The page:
Question 7 also deserves an answer from Sean Hannity, who ran with (danced with, somersaulted with) the unsubstantiated claim that Wilson suffered a broken eye socket. Then there is the matter of the final two shots Wilson fired.

13. Before you fired the two fatal shots into Brown’s eye and the crown of his head, as he was falling down, you had shot him a total of four times already. Did you still believe him to be a threat to you at that point?

Those who are inclined to believe that Wilson acted in self-defense should spend some time pondering King’s questions. They should also ask themselves if they aren’t gullible for invariably believing stories of unarmed black males going berserk and assailing armed cops (or, in the case of George Zimmerman, a cop in his own mind).

On the larger issue of racial and class bias in policing, veteran activist Percy Green II has offered proposals for reforming police departments.

Green recommends that police be required to live within the boundaries of their department’s jurisdiction. He notes that had that policy been in place in Ferguson, “then the existing problem of only three blacks on the police force with a population of 68 percent African Americans would not exist.” He also proposes regular psychological testing of police officers, which would help screen out bigots, sadists, and psychopaths. These proposals should be the starting point for a new, nationwide program of police reform, whatever happens in the Michael Brown case.

Right-Wing Welfare Lies

In February 2010, I wrote this piece about conservative hypocrisy on welfare. It was published on a page that is now defunct, so here it is again. I believe the article is as topical now as it was then.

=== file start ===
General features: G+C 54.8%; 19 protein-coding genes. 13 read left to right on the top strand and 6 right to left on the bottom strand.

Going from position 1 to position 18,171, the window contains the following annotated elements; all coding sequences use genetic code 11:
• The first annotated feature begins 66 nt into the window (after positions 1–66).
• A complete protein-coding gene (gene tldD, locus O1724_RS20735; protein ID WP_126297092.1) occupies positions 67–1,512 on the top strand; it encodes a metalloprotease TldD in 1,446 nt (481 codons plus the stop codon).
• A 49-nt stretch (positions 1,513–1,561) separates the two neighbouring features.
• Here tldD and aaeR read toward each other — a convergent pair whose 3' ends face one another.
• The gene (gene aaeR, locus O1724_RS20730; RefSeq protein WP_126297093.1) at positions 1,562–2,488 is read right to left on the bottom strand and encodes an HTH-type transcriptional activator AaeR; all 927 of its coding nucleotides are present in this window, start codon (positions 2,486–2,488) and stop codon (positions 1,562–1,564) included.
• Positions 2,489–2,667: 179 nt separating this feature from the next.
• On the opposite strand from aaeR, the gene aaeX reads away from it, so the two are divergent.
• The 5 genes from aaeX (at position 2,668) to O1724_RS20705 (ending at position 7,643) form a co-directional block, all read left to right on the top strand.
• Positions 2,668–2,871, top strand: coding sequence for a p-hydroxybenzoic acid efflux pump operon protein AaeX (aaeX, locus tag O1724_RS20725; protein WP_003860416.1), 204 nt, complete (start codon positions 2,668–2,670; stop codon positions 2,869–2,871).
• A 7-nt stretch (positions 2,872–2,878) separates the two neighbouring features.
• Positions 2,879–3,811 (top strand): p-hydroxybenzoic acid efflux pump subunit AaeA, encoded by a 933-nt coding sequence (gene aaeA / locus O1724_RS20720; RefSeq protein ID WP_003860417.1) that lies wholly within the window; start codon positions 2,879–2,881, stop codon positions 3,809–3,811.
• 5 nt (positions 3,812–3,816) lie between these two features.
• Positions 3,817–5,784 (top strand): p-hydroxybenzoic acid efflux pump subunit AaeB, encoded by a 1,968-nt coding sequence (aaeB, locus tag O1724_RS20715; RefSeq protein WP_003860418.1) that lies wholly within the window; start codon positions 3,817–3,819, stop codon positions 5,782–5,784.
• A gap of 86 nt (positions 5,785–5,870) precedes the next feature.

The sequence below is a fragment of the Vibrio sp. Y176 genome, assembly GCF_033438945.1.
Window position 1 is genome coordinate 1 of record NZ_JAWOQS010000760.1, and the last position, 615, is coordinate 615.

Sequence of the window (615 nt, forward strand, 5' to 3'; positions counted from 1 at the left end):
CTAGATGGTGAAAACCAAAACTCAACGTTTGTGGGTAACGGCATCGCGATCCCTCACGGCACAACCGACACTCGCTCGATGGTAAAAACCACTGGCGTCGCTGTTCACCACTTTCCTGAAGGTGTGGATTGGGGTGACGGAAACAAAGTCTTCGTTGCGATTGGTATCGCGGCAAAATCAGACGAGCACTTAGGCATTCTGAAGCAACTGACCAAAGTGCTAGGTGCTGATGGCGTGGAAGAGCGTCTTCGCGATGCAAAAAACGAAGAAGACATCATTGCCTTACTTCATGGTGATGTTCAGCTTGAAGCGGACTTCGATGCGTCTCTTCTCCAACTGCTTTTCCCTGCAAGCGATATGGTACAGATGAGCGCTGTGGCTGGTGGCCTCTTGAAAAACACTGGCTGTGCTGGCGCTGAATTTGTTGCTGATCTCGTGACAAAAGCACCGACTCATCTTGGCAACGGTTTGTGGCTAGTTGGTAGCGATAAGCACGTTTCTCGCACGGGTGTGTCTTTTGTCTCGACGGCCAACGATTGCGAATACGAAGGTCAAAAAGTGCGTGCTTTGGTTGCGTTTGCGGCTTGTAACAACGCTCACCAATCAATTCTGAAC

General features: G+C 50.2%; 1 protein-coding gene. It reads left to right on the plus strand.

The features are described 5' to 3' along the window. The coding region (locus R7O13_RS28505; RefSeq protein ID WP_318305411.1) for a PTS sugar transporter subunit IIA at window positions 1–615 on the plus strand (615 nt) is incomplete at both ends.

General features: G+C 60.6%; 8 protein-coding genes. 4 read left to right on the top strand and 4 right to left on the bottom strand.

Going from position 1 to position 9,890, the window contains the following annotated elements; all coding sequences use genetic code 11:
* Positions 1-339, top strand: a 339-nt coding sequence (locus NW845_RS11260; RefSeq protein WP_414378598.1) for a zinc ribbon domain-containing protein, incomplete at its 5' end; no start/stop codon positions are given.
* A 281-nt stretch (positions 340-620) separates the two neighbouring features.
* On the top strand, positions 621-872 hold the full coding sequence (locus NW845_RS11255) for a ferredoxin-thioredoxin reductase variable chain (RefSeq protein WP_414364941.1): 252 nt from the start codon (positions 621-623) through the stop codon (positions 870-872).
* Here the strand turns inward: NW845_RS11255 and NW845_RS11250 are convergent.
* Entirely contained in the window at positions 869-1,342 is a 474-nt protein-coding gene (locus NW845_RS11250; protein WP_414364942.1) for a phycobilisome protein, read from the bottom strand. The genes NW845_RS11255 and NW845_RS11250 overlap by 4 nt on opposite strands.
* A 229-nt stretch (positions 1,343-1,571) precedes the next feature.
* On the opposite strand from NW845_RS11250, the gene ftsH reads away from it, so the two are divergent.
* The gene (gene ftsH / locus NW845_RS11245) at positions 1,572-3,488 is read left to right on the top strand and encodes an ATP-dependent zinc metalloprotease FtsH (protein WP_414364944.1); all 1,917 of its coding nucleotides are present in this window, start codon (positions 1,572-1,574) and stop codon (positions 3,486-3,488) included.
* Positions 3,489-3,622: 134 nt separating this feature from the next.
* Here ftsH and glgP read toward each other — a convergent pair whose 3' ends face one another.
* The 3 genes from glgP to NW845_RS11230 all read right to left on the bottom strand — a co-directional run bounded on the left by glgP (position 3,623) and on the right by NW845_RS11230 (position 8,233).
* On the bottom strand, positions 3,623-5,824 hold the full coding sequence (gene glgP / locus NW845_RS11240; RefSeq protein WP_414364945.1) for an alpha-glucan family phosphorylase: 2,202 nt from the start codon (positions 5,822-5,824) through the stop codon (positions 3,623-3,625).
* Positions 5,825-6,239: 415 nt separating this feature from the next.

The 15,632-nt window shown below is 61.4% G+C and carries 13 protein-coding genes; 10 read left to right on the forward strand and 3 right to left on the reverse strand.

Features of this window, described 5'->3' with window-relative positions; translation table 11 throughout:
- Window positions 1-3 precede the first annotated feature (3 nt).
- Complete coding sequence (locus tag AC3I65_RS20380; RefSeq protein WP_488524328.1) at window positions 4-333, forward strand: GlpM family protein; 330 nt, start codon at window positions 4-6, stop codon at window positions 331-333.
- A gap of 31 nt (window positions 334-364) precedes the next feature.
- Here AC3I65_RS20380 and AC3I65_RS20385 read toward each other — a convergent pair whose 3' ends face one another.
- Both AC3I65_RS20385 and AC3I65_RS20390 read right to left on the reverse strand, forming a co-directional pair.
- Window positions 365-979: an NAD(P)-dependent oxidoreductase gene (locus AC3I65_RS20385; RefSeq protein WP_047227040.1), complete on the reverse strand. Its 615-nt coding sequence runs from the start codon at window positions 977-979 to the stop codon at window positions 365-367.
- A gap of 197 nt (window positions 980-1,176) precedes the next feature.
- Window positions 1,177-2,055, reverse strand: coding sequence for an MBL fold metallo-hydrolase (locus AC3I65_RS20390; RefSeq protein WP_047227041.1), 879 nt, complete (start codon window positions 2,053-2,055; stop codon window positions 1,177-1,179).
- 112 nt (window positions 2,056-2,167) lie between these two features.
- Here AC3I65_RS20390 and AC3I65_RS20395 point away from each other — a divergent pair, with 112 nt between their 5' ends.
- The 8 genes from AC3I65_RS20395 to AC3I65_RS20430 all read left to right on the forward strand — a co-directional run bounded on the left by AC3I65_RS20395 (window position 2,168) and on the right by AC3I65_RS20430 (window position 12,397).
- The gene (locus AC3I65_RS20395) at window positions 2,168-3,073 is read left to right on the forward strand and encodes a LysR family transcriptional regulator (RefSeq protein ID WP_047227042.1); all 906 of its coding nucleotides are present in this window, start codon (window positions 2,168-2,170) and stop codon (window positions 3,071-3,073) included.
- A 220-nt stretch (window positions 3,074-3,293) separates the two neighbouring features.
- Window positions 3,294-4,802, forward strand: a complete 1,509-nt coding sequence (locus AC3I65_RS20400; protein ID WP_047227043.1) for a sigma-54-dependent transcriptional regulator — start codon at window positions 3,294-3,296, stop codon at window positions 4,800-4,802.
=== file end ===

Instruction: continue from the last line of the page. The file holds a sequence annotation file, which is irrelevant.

Right-Wing Welfare Lies

In his 1999 book, A Charge to Keep, George W. Bush summed up conservatives’ stance on government assistance for the poor. Bush and his ghostwriters argued that welfare made its recipients “less interested in pulling themselves up by their bootstraps and more interested in pulling down a monthly government check. A culture of dependency was born.” For the past three decades, that belief has governed the policies of Democratic as well as Republican administrations. While it is true that a “culture of dependency” arose during that time, it had nothing to do with poor people.

The chief theorist of the war on welfare is Charles Murray, who took President Ronald Reagan’s views and gave them a scholarly sheen. In his 1984 book, Losing Ground, Murray argued that welfare “subsidize[s] irretrievable mistakes” and encourages recipients “to behave in the short term in ways that [are] destructive in the long term.” Officials in both the Reagan and Bush I administrations cited the author as an authority while cutting a number of social-benefit programs and reducing eligibility for others.

But the biggest test of the GOP’s anti-welfare principles came when the Savings & Loan crisis hit in the late 1980s. Following the passage of Reagan’s 1982 deregulation law, many S&Ls engaged in irresponsible speculation that put them drastically in the red. In response, Bush I forgot his opposition to government giveaways and engineered a 1989 bailout that cost U.S. taxpayers $124.6 billion. Since the Savings & Loan troubles contributed to the recession of the early ’90s, the true cost was much higher. The S&L boondoggle was a clear instance of a policy that “subsidized mistakes” and encouraged behavior that was “destructive in the long term.” It is easy to see where today’s bankers got the idea that the U.S. Treasury was their private cash reserve.